The Garden Of Earthly Delights

Polish writer/artist/filmmaker Lech Majewski's contemplative film, which falls somewhere between conventional independent drama and experimental cinema, revolves around a dying scholar who spends her last months recreating Hieronymus Bosch's trippy 16th-century visions of sensual indulgence. English art historian Claudine (Claudia Spiteri) is working on...read more

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Reviewed by Maitland McDonagh
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Polish writer/artist/filmmaker Lech Majewski's contemplative film, which falls somewhere between conventional independent drama and experimental cinema, revolves around a dying scholar who spends her last months recreating Hieronymus Bosch's trippy 16th-century visions of sensual indulgence. English art historian Claudine (Claudia Spiteri) is working on a PhD dissertation devoted to unpacking the dense landscape of bizarre figures who populate Bosch's Garden of Earthly Delights, when she learns she's dying of throat cancer. She and her new boyfriend, engineer and amateur filmmaker Chris (Chris Nightingale) — who's working on his dissertation, a study of hull construction as it applies to container ships — decide to take an extended trip to Venice, where they rent an airy apartment with a waterside view. Chris studies the structural dynamics of gondola hulls and also films Claudine, a white bandage wrapped around her throat, as she orchestrates fanciful erotic games inspired by details from Bosch's painting. She draws musical notes on Chris' buttocks, snuggles with him inside a large, soft-sided suitcase (a modern-day substitute for Bosch's giant mussel shell, within which two lovers cavort), plays with a handsome toad, watches Chris try — unsuccessfully — to balance a series of eggs on his head, and cocoons herself with him in a tent made of sheets of translucent plastic (again, a real-world stand-in for the painter's giant bubbles), where they eat ripe berries. Chris is the putative author of the film's images, but they're overlaid with Claudine's relentlessly overwhelming voice-over, which alternates between a crisp, knowing lecture about Bosch and more personal musings. And despite the frequent and elaborate sex scenes, the film's overall tone is both melancholic and alienating, suffused with the sad certainty of Claudine's impending death in Venice.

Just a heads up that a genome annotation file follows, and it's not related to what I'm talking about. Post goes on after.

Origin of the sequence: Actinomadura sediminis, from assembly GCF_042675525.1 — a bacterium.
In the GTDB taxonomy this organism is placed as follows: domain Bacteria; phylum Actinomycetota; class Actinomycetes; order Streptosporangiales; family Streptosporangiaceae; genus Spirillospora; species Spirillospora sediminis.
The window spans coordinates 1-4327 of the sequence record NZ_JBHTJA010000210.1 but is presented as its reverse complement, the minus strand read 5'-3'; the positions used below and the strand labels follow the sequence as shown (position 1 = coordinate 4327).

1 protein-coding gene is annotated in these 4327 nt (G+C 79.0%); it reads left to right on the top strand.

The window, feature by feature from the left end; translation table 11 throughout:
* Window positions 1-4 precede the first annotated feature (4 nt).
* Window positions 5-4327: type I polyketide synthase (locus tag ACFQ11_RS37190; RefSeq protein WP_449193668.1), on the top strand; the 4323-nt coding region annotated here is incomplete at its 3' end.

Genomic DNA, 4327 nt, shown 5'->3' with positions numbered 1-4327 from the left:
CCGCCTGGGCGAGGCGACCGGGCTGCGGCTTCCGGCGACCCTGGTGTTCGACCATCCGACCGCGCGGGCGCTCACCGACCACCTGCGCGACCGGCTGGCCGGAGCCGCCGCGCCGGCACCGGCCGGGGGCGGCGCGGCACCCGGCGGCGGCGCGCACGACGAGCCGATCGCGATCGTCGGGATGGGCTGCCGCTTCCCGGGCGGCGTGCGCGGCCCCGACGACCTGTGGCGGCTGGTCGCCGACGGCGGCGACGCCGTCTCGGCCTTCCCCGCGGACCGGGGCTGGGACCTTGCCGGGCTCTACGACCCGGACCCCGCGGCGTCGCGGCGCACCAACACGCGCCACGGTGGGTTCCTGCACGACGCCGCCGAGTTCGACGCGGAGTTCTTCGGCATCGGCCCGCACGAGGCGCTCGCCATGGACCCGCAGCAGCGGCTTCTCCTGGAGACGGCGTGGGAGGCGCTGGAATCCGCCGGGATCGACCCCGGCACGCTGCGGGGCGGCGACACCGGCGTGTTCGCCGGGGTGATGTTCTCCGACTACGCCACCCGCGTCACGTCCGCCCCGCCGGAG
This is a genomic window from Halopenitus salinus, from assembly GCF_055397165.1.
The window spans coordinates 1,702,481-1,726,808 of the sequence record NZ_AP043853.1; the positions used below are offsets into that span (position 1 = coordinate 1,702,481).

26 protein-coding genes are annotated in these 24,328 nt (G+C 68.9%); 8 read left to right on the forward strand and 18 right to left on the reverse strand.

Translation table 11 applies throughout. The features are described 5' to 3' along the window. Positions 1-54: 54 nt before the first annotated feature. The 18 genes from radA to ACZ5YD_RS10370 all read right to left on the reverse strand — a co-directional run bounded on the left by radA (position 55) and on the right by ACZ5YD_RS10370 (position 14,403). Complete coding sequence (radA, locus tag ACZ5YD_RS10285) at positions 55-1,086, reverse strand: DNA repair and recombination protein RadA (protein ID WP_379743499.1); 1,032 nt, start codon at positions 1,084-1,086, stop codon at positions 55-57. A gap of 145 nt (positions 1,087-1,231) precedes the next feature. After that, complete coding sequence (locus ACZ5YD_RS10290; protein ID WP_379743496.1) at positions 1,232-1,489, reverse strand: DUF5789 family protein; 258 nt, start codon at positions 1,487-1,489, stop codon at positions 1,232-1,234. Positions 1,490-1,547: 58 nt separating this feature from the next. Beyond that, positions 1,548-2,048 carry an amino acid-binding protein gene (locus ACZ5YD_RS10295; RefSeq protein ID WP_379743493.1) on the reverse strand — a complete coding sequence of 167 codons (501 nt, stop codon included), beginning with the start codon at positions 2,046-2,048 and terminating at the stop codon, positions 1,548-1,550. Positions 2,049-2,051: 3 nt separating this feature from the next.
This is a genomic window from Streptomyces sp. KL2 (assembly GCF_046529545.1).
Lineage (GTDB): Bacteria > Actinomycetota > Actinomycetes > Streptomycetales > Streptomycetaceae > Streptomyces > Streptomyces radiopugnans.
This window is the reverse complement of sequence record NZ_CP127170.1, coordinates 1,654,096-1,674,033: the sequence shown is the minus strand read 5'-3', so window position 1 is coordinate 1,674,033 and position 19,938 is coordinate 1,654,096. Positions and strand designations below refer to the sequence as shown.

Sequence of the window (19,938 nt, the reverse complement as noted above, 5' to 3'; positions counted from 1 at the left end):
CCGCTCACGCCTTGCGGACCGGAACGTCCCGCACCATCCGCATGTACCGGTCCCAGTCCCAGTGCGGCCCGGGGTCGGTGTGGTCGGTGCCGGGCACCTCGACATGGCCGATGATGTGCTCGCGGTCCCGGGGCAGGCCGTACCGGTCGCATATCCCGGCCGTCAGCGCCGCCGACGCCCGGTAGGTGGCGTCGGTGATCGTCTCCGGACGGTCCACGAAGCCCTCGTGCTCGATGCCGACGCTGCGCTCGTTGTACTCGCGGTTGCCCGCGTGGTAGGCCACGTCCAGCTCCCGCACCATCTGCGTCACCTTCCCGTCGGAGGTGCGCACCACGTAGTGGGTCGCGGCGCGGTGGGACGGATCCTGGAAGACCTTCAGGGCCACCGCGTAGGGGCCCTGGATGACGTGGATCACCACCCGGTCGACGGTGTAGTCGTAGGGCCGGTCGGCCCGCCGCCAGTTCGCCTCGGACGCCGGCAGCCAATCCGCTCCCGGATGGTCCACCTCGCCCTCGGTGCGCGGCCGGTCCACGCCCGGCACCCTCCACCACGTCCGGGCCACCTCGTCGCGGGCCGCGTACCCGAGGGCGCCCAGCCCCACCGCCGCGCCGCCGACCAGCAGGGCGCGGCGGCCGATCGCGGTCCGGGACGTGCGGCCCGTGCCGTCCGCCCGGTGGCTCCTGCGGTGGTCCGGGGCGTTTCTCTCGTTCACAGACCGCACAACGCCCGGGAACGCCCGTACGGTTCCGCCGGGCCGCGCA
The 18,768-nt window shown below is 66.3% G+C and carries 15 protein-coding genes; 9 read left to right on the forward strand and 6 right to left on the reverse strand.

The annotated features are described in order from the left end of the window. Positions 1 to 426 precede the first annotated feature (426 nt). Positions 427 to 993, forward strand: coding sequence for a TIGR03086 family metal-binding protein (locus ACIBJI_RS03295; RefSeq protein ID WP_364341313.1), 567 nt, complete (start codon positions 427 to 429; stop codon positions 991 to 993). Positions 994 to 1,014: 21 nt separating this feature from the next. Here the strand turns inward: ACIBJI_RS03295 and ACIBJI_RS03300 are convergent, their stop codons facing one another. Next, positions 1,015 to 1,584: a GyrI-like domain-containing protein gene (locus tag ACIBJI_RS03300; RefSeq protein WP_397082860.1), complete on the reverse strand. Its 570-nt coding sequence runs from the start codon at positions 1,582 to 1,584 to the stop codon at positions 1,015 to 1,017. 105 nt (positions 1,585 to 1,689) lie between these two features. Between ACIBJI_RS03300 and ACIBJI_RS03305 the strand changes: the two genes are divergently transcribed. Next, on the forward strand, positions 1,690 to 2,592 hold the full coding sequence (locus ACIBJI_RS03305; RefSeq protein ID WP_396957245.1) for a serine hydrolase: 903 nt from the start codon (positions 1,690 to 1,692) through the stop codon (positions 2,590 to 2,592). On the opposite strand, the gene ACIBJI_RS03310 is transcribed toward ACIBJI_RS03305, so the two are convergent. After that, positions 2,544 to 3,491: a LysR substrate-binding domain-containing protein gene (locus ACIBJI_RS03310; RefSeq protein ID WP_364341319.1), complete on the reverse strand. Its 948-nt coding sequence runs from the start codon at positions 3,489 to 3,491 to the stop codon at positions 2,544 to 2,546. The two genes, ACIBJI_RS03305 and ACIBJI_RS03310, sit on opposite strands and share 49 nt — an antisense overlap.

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  • Released: 2004
  • Rating: NR
  • Review: Polish writer/artist/filmmaker Lech Majewski's contemplative film, which falls somewhere between conventional independent drama and experimental cinema, revolves around a dying scholar who spends her last months recreating Hieronymus Bosch's trippy 16th-ce… (more)

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